Flybe carries more than eight million passengers a year and plays an important role in connecting cities across the UK, such as Belfast, Norwich, Southampton and Bristol.

One source suggested that the tax element of the rescue deal involve a rolling three-month deferral of Flybe's APD bill, although this remained unconfirmed by the government or the airline.

An official announcement issued by the Treasury made no reference to the tax-related assistance to Flybe.

Mr Javid said: "I welcome Flybe's confirmation that they will continue to operate as normal, safeguarding jobs in UK [sic] and ensuring flights continue to serve communities across the whole of the UK.

"The reviews we are announcing today will help level up our economy.

"They will ensure that regional connections not only continue but flourish in the years to come - so that every nation and region can fulfil its potential."

The rescue package - which includes its owners beginning to inject more than £20m into the business - will provide Flybe with the working capital it requires to survive the tough winter months and implement a turnaround plan drawn up last year.

Connect Airways' other shareholders are Stobart Group and Cyrus Capital Partners, which are understood to have expressed reservations in recent weeks about committing further funding to the loss-making business.

While there will be relief that thousands of jobs have been saved, the deal will raise renewed questions that the government was not sufficiently motivated to help save much larger British airlines, including Monarch, which collapsed in 2017, and Thomas Cook, which went bust last September.

In Britain, Flybe has a significant presence at 25 airports including Belfast, Birmingham, Manchester and Southampton.

The consortium which took control of Flybe's assets last year pledged to pump £100m into its turnaround plan, with the airline due to be rebranded as Virgin Connect later this year.

The regional airline had come close to outright collapse a year ago amid an acrimonious takeover battle that left shareholders fuming that their equity had been left almost worthless.

Mark Anderson, Flybe's chief executive, said: "Flybe is made up of an incredible team of people, serving millions of loyal customers who rely on the vital regional connectivity that we provide.

"This is a positive outcome for the UK and will allow us to focus on delivering for our customers and planning for the future."

Lucien Farrell, Connect Airways' chairman, added: "We are very encouraged with recent developments, especially the government's recognition of the importance of Flybe to communities and businesses across the UK and the desire to strengthen regional connectivity.

"As a result, the shareholder consortium has committed to keep Flybe flying with additional funding alongside government initiatives."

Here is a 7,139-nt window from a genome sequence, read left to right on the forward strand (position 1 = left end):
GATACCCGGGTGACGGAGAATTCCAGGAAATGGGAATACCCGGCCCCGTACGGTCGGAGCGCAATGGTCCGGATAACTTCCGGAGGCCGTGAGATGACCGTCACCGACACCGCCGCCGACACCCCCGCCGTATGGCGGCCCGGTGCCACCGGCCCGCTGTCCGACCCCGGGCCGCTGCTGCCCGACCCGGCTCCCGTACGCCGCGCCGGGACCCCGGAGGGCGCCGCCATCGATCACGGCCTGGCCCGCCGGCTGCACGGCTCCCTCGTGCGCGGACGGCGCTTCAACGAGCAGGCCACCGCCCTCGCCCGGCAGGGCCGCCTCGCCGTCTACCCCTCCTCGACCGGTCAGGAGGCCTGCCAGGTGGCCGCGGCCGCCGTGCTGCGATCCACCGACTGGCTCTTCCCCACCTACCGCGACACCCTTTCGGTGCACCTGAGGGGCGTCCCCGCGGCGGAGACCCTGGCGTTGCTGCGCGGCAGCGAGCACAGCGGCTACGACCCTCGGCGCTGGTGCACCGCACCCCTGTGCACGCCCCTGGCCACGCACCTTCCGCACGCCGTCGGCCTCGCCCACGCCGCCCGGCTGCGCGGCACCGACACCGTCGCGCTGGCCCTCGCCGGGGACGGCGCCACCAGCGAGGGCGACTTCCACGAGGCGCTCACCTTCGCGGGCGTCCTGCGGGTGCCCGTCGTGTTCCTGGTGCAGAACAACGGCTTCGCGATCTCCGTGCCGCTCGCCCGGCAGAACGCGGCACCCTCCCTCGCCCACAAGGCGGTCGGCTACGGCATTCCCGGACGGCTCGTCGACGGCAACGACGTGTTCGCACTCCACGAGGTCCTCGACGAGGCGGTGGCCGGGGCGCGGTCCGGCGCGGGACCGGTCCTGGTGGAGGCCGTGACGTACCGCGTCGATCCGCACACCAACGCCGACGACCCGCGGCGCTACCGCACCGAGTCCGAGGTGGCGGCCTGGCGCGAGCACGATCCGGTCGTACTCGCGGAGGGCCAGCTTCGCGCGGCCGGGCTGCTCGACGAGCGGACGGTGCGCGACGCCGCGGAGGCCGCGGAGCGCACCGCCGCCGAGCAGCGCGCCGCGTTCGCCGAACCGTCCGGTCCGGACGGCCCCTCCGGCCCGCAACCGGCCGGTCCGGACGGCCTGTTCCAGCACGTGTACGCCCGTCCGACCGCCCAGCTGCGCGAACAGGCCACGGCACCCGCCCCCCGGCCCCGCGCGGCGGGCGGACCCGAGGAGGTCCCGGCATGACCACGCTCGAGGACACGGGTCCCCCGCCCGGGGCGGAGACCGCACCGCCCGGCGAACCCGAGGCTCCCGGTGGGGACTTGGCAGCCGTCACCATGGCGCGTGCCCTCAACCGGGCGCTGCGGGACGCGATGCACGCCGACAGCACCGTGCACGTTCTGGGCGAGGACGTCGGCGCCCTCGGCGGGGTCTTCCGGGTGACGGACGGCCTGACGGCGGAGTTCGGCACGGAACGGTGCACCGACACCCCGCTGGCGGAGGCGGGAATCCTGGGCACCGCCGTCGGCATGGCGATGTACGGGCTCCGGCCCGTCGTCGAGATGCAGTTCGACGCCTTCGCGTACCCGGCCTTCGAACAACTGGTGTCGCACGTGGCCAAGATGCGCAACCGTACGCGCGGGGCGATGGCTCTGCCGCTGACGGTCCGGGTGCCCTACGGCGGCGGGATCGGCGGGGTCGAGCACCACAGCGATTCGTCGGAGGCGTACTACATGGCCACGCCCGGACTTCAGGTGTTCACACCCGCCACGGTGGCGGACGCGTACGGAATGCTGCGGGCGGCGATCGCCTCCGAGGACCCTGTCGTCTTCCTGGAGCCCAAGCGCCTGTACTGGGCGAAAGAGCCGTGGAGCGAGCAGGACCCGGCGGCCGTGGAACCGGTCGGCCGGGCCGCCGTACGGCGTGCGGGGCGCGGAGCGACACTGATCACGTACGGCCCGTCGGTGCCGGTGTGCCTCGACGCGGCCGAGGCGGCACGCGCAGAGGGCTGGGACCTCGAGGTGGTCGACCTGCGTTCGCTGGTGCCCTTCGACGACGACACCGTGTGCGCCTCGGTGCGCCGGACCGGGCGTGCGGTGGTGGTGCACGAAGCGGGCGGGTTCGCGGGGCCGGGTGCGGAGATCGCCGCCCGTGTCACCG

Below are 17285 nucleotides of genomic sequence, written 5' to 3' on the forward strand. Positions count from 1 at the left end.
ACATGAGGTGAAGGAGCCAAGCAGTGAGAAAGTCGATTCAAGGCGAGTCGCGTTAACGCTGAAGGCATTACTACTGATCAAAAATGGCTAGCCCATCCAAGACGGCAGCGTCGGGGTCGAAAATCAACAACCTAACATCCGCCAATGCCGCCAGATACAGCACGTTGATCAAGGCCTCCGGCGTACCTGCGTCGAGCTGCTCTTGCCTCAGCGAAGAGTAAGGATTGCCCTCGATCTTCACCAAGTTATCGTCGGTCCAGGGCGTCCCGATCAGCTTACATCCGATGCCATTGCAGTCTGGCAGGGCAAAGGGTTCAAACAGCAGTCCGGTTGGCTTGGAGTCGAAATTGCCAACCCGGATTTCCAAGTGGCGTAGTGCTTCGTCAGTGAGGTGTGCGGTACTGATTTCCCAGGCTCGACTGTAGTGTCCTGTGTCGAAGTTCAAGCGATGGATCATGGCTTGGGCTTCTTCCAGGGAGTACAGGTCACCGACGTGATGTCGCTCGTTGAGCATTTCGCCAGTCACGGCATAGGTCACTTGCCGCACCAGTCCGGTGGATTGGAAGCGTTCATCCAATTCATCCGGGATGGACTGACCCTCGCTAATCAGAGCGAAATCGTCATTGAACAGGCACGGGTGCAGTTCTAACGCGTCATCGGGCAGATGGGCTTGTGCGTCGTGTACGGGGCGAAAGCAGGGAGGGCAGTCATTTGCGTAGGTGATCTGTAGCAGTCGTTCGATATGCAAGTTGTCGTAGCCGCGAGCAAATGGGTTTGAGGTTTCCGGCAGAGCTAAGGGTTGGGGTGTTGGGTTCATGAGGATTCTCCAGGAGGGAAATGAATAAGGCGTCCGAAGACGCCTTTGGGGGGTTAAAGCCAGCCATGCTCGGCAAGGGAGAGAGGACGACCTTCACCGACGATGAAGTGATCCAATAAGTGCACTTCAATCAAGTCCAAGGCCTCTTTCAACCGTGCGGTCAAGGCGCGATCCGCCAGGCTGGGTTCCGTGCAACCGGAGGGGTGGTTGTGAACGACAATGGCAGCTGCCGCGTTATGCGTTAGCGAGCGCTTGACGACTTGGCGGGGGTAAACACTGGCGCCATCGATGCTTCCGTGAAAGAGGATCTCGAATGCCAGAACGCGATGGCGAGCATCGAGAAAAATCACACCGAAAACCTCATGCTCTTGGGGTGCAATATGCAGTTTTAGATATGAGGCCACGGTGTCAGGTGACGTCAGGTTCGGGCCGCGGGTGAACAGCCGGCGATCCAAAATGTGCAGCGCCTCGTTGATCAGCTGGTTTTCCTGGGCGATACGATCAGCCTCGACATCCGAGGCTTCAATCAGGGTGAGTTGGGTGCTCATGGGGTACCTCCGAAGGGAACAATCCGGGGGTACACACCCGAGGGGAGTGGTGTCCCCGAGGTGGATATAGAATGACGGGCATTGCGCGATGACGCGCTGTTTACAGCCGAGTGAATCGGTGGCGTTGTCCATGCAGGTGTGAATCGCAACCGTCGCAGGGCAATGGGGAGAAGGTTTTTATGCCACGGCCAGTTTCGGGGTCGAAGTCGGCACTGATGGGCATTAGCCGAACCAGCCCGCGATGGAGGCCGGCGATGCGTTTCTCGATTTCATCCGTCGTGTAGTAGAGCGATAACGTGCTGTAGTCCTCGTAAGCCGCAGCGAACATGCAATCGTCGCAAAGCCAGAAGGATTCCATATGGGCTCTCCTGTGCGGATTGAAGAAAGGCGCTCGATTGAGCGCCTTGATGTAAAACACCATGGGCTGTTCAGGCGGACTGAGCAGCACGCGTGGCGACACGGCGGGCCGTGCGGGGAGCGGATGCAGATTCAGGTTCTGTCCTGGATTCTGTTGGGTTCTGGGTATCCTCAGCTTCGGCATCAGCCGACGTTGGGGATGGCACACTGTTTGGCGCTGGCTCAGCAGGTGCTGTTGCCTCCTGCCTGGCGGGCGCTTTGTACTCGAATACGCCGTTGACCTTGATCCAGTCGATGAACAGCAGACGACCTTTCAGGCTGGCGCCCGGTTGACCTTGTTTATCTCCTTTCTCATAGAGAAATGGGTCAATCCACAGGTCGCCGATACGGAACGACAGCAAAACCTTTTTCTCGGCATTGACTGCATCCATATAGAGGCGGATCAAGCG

https://news.sky.com/story/government-reaches-agreement-to-save-flybe-11908700

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Que a Flybe consiga se recuperar. Ela desempenha um papel importante no mercado regional britânico/europeu.

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12 hours ago, Leirbag said:

Que a Flybe consiga se recuperar. Ela desempenha um papel importante no mercado regional britânico/europeu.

Essa é a terceira regional a falir ou vender ,será mesmo que a Virgin irá manter a operação Intranet-Europa dessa empresa? Ou usar os slots para outros voos como fez a BA quando comprou da LH a outra regional britânica 

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4 hours ago, Luckert said:

Essa é a terceira regional a falir ou vender ,será mesmo que a Virgin irá manter a operação Intranet-Europa dessa empresa? Ou usar os slots para outros voos como fez a BA quando comprou da LH a outra regional britânica 

Que slots? A VS é a que mais luta para ampliar LHR e, consequentemente, os slots.

 

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2 minutes ago, A345_Leadership said:

Que slots? A VS é a que mais luta para ampliar LHR e, consequentemente, os slots.

 

Os slots da Flybe nesses dois aeroportos que coincidentemente a Virgin tb opera

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12 minutes ago, Luckert said:

Os slots da Flybe nesses dois aeroportos que coincidentemente a Virgin tb opera

Mas a Flybe não quebrou e se quebrar, os slots serão leiloados. Dependendo os slots valem mais que a empresa...

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35 minutes ago, A345_Leadership said:

Mas a Flybe não quebrou e se quebrar, os slots serão leiloados. Dependendo os slots valem mais que a empresa...

Mas foi o que eu quis questionar, se comprou por conta dos slots ou porque irá iniciar uma operação regional usando a Flybe.

 

 Não entendi porque me perguntaste que slots?